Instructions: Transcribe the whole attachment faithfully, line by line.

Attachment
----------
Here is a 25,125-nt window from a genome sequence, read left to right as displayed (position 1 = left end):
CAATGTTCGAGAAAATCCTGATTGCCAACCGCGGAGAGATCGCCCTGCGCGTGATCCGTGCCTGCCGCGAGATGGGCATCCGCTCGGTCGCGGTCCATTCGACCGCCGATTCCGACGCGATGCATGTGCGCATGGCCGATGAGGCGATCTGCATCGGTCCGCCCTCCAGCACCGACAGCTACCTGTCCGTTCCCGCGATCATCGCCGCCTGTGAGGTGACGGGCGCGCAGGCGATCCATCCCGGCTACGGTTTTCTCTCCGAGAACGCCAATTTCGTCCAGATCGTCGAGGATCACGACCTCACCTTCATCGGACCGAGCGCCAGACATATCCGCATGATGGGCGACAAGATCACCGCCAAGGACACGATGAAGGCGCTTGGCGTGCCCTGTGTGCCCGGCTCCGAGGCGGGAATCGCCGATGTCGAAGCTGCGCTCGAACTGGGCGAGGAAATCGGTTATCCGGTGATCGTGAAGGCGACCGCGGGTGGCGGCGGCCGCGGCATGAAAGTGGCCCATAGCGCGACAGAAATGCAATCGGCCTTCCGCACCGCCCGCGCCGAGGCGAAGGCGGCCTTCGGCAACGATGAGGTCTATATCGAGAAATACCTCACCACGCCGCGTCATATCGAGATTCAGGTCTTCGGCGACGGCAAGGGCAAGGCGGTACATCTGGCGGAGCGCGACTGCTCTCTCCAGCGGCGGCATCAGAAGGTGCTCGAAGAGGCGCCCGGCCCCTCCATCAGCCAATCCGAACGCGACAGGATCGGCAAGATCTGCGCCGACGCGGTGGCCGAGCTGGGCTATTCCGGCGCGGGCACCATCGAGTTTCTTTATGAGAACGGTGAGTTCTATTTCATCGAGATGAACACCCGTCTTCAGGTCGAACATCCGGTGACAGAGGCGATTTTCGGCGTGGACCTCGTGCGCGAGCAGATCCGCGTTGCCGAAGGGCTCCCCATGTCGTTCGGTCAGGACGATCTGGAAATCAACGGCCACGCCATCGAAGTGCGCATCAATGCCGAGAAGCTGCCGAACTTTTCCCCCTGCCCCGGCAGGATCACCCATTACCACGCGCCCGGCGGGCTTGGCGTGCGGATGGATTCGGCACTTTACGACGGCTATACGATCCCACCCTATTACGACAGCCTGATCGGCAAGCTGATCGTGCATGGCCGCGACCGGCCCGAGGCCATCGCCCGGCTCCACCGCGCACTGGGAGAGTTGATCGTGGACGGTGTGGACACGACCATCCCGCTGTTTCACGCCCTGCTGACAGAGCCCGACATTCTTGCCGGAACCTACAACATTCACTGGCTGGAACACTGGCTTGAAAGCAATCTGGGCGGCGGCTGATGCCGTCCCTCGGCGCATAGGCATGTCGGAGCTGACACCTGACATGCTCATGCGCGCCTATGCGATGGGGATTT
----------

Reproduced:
Here is a 25,125-nt window from a genome sequence, read left to right as displayed (position 1 = left end):
CAATGTTCGAGAAAATCCTGATTGCCAACCGCGGAGAGATCGCCCTGCGCGTGATCCGTGCCTGCCGCGAGATGGGCATCCGCTCGGTCGCGGTCCATTCGACCGCCGATTCCGACGCGATGCATGTGCGCATGGCCGATGAGGCGATCTGCATCGGTCCGCCCTCCAGCACCGACAGCTACCTGTCCGTTCCCGCGATCATCGCCGCCTGTGAGGTGACGGGCGCGCAGGCGATCCATCCCGGCTACGGTTTTCTCTCCGAGAACGCCAATTTCGTCCAGATCGTCGAGGATCACGACCTCACCTTCATCGGACCGAGCGCCAGACATATCCGCATGATGGGCGACAAGATCACCGCCAAGGACACGATGAAGGCGCTTGGCGTGCCCTGTGTGCCCGGCTCCGAGGCGGGAATCGCCGATGTCGAAGCTGCGCTCGAACTGGGCGAGGAAATCGGTTATCCGGTGATCGTGAAGGCGACCGCGGGTGGCGGCGGCCGCGGCATGAAAGTGGCCCATAGCGCGACAGAAATGCAATCGGCCTTCCGCACCGCCCGCGCCGAGGCGAAGGCGGCCTTCGGCAACGATGAGGTCTATATCGAGAAATACCTCACCACGCCGCGTCATATCGAGATTCAGGTCTTCGGCGACGGCAAGGGCAAGGCGGTACATCTGGCGGAGCGCGACTGCTCTCTCCAGCGGCGGCATCAGAAGGTGCTCGAAGAGGCGCCCGGCCCCTCCATCAGCCAATCCGAACGCGACAGGATCGGCAAGATCTGCGCCGACGCGGTGGCCGAGCTGGGCTATTCCGGCGCGGGCACCATCGAGTTTCTTTATGAGAACGGTGAGTTCTATTTCATCGAGATGAACACCCGTCTTCAGGTCGAACATCCGGTGACAGAGGCGATTTTCGGCGTGGACCTCGTGCGCGAGCAGATCCGCGTTGCCGAAGGGCTCCCCATGTCGTTCGGTCAGGACGATCTGGAAATCAACGGCCACGCCATCGAAGTGCGCATCAATGCCGAGAAGCTGCCGAACTTTTCCCCCTGCCCCGGCAGGATCACCCATTACCACGCGCCCGGCGGGCTTGGCGTGCGGATGGATTCGGCACTTTACGACGGCTATACGATCCCACCCTATTACGACAGCCTGATCGGCAAGCTGATCGTGCATGGCCGCGACCGGCCCGAGGCCATCGCCCGGCTCCACCGCGCACTGGGAGAGTTGATCGTGGACGGTGTGGACACGACCATCCCGCTGTTTCACGCCCTGCTGACAGAGCCCGACATTCTTGCCGGAACCTACAACATTCACTGGCTGGAACACTGGCTTGAAAGCAATCTGGGCGGCGGCTGATGCCGTCCCTCGGCGCATAGGCATGTCGGAGCTGACACCTGACATGCTCATGCGCGCCTATGCGATGGGGATTT